It is not an hidden fact that I am still their pride.
The hen that destroyed the charms must be ready to part way with her eggs.
My choice was not to return home after my jamb exams, I can cater for myself.
They also must feel the pain of losing something since they stole my Right of be a free person.
I moved to Ibadan, staying with a friend brother. I was introduced to the street, I took the offer so as to save up for my school fees, so to convince myself.
Oh! the freedom was overwhelming, the joy of being free like a caged bird who was sent free. indescribable!
Mum was able to locate where I was staying, mothers are really secret agents, but I must not be seen at least for now.
I avoided contact with anybody from home, I moved away from the place I was staying before, I refused to be seen.
My anger was bubbling each day I enjoy my freedom.
I learnt the trade of the street fast than I had imagined.
The lifestyle of the street became my own too, pickpocketing, minor robberies, street fighting, molesting innocent and unfortunate ladies at dark hours, land grabbing. I became a pro!
Like a candle my passion melted away but I care less, I needed to show my parents that I can live without them. In fact I can try again the following year.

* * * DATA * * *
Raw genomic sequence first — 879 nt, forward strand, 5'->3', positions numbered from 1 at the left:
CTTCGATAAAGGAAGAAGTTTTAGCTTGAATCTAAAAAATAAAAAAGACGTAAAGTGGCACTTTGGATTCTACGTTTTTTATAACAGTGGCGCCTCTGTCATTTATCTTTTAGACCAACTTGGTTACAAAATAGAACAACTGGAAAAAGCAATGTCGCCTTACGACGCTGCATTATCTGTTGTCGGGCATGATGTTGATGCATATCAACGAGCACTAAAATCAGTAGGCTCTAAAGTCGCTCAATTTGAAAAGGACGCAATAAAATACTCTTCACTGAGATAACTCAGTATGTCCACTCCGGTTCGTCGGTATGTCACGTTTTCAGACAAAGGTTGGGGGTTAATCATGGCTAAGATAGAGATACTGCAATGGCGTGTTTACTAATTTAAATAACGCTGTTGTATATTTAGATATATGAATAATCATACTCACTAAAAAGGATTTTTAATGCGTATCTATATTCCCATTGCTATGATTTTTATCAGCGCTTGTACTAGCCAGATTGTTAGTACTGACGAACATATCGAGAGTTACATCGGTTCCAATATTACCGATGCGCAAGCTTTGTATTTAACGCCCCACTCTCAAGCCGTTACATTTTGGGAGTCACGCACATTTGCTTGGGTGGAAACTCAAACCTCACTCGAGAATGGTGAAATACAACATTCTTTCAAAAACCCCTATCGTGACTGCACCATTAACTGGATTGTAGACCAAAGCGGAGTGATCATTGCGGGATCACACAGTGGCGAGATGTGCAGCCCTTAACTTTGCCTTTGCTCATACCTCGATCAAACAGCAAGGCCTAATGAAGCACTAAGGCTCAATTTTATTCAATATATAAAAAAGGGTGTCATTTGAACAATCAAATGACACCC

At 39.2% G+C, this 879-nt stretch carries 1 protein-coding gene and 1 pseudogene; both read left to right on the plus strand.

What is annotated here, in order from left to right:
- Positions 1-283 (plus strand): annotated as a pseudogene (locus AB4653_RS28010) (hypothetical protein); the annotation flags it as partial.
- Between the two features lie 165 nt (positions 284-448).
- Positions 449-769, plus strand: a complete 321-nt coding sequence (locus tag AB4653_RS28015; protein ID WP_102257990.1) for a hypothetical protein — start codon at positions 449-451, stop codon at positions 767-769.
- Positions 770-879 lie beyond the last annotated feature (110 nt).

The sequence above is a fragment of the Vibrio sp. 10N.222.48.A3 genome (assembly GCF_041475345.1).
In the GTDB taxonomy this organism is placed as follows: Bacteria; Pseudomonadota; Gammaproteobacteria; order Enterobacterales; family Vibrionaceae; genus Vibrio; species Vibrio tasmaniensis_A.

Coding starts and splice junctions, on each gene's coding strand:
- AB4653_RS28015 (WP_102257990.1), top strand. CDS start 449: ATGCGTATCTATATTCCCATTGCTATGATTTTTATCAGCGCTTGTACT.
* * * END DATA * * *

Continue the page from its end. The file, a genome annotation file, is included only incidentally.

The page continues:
Time flies and five years later I was still convincing myself that I will try again next year.
I became a very popular thug in the street, every household code of warning to their kids.
But this wasn’t part of my journey’s plan. I was supposed to embark on, to find my rights and show them to my parents.
Somehow, I was contacted that mum was dead.
That was it. I packed my bag and went home. I alighted at the bus stop in Gbongan.
The feeling of home dawn on me, I can’t do this, I don’t belong here, I wander around the park, stop many bikes, only to tell them to go.
Without reaching home, I returned back to Ibadan.
I was crying, down for days, you could have thought I am going to change. But a fight was all I needed to breathe in the truancy back again.
People marvelled at how my accent was different from others, I was called “tush omo ita” or English thug”. I dressed more neat than the rest, I can’t totally forget all mum’s effect.
Everyday at night, I always have a sound reasoning of how lost I am, how desperate I wanted to return back home.
But the day break is a welcome back to the street and it’s glories.
I really wanted to go back home.
I know the way to Gbongan but I don’t know the way home! It’s been long since I heard of dad and my siblings.
The bridge I broke on my way out had not been constructed and there was no boat to convey me across.
People saw me as a lost man, only if they knew how longing I am for home, they might help me. But who will come to help a very dangerous tout?
I left on my own, but now I need someone to bring me back home.
I should never have embarked on this journey.
So, that is who I was and who I am.
A journey not properly dissect, brings quagmire.
Aunty reporter, maybe your boss at your television station can help me back home.